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Choosing a top five favorite horses in fiction is a tough order, and I think everyone’s list could be totally different, but after weighing cultural impact alongside my personal impact, I came to a list that I think balances both. Horses are a draw. I have yet to meet a kid that isn’t attracted to a horse—even those that are a little scared still have that gleam in their eye when they pass a pony in a field. Adults do a double take at their beauty, even if they know nothing about them. This lifelong attraction to hoses makes finding them in fiction even more exciting. We may not all have the opportunity to be around them in real life, but we can always find them on the pages of our favorite books.
#5: Acorn (Pony Pals Series by Jeanne Betancourt)
My list has to start with Acorn. The little bay pony that is at the heart of the Pony Pals series was one of my first fictional horse loves. He was a fluffy, adorable pony, living his best life with his two pony friends (Lightning and Snow White) and their riders; Anna, Pam, and Lulu. These girls got to live the life I dreamed of. Riding and loving on their ponies every day and getting up to all sorts of mischief. I think Acorn was my favorite because of that mischievous streak in him. He didn’t always cooperate with Anna from the start, but as their relationship grew, so did their combined ability. That’s what I wanted—a pony to get up to trouble with, but that would always have my back.
#4: The Black (The Black Stallion Series by Walter Farley)
Despite the huge number of horses that could be on someone’s list, I think The Black is one you will find on everyone’s list. Walter Farley’s Black Stallion has been one of the most popular horse books, probably as long as it has been around. And once the movie adaptation was made with that beautiful black horse galloping down the beach, our wildest imaginings came true. Everything about Alec and The Black’s relationship defied expectation. They were survivors, partners, and champions. They showed us it was all possible if you were persistent. I don’t think that there is a rider anywhere who doesn’t dream of galloping down the beach with outstretched arms to recreate that iconic moment. Even if we may never have the chance, we might walk around our arena at home with our heads tilted back, pretending, just for a moment.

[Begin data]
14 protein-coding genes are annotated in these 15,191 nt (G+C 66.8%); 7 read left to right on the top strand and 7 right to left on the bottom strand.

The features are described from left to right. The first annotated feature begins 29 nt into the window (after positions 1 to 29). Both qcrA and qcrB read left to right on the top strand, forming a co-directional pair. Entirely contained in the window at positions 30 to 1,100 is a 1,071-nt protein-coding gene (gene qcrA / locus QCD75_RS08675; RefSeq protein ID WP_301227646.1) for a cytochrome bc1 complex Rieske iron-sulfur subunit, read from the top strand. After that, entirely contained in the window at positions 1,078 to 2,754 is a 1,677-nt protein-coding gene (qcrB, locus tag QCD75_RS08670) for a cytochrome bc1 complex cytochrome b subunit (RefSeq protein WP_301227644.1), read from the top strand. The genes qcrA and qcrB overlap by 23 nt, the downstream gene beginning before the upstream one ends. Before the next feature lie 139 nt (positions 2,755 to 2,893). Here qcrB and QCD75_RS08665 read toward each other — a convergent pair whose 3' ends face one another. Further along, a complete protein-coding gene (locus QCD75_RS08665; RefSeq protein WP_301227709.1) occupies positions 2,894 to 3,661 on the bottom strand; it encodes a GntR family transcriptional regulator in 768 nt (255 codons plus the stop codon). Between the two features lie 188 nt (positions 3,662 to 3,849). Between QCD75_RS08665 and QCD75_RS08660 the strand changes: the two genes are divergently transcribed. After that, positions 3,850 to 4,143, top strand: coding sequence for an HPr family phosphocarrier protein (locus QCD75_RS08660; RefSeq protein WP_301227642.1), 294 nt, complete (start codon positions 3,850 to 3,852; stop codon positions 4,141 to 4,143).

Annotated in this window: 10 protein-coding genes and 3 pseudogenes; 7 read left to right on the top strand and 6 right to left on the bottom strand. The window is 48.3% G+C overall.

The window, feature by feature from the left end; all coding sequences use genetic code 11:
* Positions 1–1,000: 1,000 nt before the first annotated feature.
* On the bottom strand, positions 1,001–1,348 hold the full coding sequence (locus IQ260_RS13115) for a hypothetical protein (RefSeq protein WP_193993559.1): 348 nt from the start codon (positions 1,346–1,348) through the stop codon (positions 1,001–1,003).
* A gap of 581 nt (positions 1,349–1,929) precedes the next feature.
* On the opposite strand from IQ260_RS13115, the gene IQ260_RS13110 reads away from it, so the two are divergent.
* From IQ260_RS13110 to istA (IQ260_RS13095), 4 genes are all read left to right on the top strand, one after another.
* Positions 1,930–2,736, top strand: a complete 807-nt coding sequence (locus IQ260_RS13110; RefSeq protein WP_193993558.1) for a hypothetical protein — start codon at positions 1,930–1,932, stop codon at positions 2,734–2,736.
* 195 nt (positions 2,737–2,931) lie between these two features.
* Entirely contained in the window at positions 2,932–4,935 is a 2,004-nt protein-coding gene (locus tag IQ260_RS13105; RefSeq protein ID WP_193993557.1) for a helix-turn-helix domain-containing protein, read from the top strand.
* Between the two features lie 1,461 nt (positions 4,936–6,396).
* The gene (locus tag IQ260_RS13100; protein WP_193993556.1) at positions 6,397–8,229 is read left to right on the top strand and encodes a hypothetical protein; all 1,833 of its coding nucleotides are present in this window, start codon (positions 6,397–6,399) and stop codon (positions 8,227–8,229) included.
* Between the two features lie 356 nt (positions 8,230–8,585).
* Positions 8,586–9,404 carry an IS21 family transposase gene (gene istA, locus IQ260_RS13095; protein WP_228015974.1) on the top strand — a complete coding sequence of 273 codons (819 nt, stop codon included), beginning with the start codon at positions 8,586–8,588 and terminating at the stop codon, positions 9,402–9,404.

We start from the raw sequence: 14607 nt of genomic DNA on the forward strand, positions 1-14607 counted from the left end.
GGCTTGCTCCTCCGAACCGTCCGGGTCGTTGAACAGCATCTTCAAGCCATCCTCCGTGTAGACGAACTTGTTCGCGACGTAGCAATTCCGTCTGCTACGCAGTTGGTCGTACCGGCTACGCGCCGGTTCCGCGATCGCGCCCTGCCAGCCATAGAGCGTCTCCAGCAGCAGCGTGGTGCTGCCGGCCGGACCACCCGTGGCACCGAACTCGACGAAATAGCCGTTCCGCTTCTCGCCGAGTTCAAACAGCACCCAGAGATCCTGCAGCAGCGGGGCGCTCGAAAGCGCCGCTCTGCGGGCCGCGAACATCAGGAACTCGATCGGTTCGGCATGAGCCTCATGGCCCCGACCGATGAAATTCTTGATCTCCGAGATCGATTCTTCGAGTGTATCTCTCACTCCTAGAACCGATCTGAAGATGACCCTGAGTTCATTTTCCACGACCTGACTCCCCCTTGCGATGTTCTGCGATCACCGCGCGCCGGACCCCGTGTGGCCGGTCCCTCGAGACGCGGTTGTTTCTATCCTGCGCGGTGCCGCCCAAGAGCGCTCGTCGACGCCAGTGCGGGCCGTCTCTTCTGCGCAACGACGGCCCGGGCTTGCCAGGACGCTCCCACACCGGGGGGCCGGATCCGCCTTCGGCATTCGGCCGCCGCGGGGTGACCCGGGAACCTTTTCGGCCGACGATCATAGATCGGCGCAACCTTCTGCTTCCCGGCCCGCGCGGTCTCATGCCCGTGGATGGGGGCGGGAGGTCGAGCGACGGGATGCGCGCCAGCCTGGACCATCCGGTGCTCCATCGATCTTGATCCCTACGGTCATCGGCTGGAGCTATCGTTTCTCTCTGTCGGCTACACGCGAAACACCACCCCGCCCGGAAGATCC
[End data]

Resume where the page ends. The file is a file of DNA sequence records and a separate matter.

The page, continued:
#3: Midnight (Midnight: Champion Bucking Horse by Sam Savitt)
Midnight is a book I often forget about, but one I probably read a dozen times as a kid. It was the real-life story of a bucking horse, and despite, or maybe because, most of the horses I was around were english-riding type horses, the rodeo atmosphere drew me in. The benefit of it being based on a true story meant that elementary school me wanted to use it for a report, because any day I could add horses to school projects was a good day. Midnight was the best at what he did, and he was never ridden for more than seven seconds. The best part of this one for me is that while the book ends with Midnight’s passing, it’s not sad—he lived out his days well on his owner’s ranch until he peacefully passed. So many books with animals use the animal as a tragedy, but Midnight was only ever the hero.
#2: Misty of Chincoteague (Misty of Chincoteague by Marguerite Henry)